May 9, 2014 3:41 pm

Mother’s Day: After brain surgery, C-section, mom thriving with twins

WATCH ABOVE: A team of medical experts are to thank for a happy mothers’ day for Myla Lopez. Crystal Goomansingh reports.

TORONTO – According to Myla Lopez, it’s because of a miracle and the help of Toronto doctors that she and her twin daughters are alive.

Exactly a year ago at 36 weeks pregnant, the 41-year-old mom went to bed complaining about a headache. In the middle of the night, Myla’s husband Joel knew something wasn’t right: Myla was making noises in her sleep and she was breathing irregularly.

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Joel couldn’t wake his pregnant wife up. He immediately called 911.

“I still couldn’t believe that that happened to me because I was pretty healthy all the way through and I don’t know…but it’s a blessing that I’m alive,” Myla told Global News.

READ MORE: Mother’s Day – How motherhood changes a woman’s brain

The woman was pregnant and unconscious with a blot clot swelling in her brain. She underwent brain surgery and a C-section in the same evening.

“They were just closing my brain and they were already doing the C-section,” Myla explained of the impressive feat.

It was carried out by Dr. Leo da Costa, a neurosurgeon at Sunnybrook Health Sciences Centre.

Emergency room doctors looking after Myla initially told her husband Joel that they’d lost her to blood clotting in her brain. But when they saw some movement in her body, they tested her reflexes and decided there was a chance to save her.

READ MORE: Newborn baby’s smell is as addictive as drugs or food, study says

At 6 a.m., da Costa got the call to go to Sunnybrook along with a 14-member team of various specialists including obstetricians, neurologists and anesthetists. Meanwhile, Myla was rushed to Sunnybrook, so she could be placed under their care.

“All I said was ‘there’s a pregnant lady with twins and she needs to come in’ and everybody just dropped what they’re doing and make it happen. It’s good to know you’re working in a place like this,” da Costa said.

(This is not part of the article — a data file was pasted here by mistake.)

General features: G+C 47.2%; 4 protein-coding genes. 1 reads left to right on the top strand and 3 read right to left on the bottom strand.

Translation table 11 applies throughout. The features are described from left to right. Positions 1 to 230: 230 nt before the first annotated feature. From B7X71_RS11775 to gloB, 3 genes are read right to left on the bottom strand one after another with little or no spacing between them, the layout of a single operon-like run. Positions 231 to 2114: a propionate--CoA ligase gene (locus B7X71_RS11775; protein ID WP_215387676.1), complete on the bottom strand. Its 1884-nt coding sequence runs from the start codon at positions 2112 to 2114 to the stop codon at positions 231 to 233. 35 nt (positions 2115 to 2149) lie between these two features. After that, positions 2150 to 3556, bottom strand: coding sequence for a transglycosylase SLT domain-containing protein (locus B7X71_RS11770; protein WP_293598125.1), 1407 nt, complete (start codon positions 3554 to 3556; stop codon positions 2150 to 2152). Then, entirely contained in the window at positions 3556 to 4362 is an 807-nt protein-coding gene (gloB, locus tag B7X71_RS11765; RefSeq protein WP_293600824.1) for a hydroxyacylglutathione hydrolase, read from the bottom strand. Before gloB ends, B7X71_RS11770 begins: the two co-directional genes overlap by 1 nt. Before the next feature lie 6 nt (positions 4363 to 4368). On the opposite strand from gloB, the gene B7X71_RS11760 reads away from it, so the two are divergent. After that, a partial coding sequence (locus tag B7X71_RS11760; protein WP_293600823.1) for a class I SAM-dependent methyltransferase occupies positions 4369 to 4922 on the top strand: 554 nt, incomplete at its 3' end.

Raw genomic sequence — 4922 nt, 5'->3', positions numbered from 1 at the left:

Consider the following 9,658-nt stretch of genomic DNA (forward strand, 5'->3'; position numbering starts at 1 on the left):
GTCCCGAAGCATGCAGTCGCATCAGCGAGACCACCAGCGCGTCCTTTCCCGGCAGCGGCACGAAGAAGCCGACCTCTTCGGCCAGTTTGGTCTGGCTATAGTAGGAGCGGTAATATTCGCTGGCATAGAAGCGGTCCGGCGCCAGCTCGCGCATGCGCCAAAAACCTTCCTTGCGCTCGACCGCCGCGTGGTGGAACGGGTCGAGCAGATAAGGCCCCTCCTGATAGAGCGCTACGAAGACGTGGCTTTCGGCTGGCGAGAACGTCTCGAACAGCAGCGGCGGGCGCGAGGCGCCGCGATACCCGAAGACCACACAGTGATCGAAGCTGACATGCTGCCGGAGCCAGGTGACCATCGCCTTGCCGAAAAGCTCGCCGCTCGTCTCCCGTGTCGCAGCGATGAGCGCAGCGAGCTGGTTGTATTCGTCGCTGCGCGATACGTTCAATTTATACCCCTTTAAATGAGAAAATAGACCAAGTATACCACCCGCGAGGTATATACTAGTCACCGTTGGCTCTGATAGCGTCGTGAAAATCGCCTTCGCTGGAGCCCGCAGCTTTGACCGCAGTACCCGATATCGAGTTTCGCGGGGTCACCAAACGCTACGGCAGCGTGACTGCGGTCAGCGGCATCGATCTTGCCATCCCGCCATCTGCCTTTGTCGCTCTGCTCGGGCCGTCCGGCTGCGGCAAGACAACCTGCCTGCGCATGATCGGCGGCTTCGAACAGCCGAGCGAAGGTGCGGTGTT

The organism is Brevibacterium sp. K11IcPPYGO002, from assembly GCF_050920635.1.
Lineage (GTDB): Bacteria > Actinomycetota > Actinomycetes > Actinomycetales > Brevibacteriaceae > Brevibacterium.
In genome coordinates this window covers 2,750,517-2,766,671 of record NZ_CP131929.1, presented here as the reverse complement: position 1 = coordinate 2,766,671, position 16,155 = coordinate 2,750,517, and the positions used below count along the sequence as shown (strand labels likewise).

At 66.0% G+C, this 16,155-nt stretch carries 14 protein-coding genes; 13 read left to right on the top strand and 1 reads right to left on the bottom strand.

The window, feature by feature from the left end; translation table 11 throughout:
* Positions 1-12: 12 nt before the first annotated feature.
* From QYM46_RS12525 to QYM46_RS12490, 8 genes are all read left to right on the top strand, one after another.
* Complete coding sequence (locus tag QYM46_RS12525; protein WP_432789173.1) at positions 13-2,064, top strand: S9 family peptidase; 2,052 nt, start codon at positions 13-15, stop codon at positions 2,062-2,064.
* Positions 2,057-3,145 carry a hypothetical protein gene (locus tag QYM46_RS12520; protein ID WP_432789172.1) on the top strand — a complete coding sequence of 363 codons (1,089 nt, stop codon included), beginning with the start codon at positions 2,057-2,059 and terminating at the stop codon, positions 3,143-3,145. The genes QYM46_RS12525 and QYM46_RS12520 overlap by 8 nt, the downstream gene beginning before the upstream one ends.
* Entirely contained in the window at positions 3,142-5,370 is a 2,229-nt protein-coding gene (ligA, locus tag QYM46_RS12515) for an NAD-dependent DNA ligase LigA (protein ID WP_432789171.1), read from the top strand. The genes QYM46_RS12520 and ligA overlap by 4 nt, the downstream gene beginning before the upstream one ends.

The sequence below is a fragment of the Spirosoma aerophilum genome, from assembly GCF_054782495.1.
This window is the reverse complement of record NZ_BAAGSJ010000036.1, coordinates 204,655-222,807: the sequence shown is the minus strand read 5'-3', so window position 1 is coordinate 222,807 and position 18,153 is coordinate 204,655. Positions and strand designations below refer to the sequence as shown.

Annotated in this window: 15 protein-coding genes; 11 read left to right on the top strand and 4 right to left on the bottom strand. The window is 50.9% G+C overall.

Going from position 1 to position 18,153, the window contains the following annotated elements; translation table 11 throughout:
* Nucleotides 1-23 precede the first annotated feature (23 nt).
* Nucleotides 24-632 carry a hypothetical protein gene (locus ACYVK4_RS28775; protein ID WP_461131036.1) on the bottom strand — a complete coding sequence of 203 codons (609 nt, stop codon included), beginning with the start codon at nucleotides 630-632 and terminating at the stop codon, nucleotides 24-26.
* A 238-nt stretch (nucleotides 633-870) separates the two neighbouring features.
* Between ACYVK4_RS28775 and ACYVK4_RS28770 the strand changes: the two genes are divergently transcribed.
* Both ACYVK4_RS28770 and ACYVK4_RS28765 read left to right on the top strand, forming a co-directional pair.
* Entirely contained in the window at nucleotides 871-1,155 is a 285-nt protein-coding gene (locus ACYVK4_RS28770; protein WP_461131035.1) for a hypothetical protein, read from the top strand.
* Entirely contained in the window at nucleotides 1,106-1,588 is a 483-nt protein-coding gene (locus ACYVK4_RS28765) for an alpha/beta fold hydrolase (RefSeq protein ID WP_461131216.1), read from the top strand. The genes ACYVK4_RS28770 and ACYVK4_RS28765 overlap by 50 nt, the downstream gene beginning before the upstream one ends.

Myla had a large clot on the right side of the brain. Da Costa’s task was to take out that clot by making a large opening in the skull, and leaving the bone-flap out to relieve pressure in the brain. But he had to factor in the babies and how the obstetrics team would play into his plans.

READ MORE: New moms, lose baby weight or face diabetes, heart health risk

Ultimately, both surgeries went smoothly.

“We had the blood clot out, and the bone out in less than an hour… less than an hour later, they were already starting the C-section and we were already closing the skin in the skull,” da Costa explained.

The twins, Samantha and Jamie, were rushed off to the neonatal intensive care unit. But Myla wasn’t out of the woods yet. The doctors couldn’t promise that Myla would wake up.

But she did three days later: “They had to tell me that I had the babies and a C-section. I didn’t know. I didn’t even have pain in my abdomen because, I guess, of all the medications I was on,” Myla told Global News.

READ MORE: Do babies inherit junk food addictions from their moms?

Now, she’s on the mend and happily raising her twin daughters who are now a year old and crawling, playing and sharing a special Mother’s Day with their family.

“If I weren’t brought to the hospital I don’t know if I’m still going to be sitting here in front of you,” she told Global News.

carmen.chai@globalnews.ca

© Shaw Media, 2014

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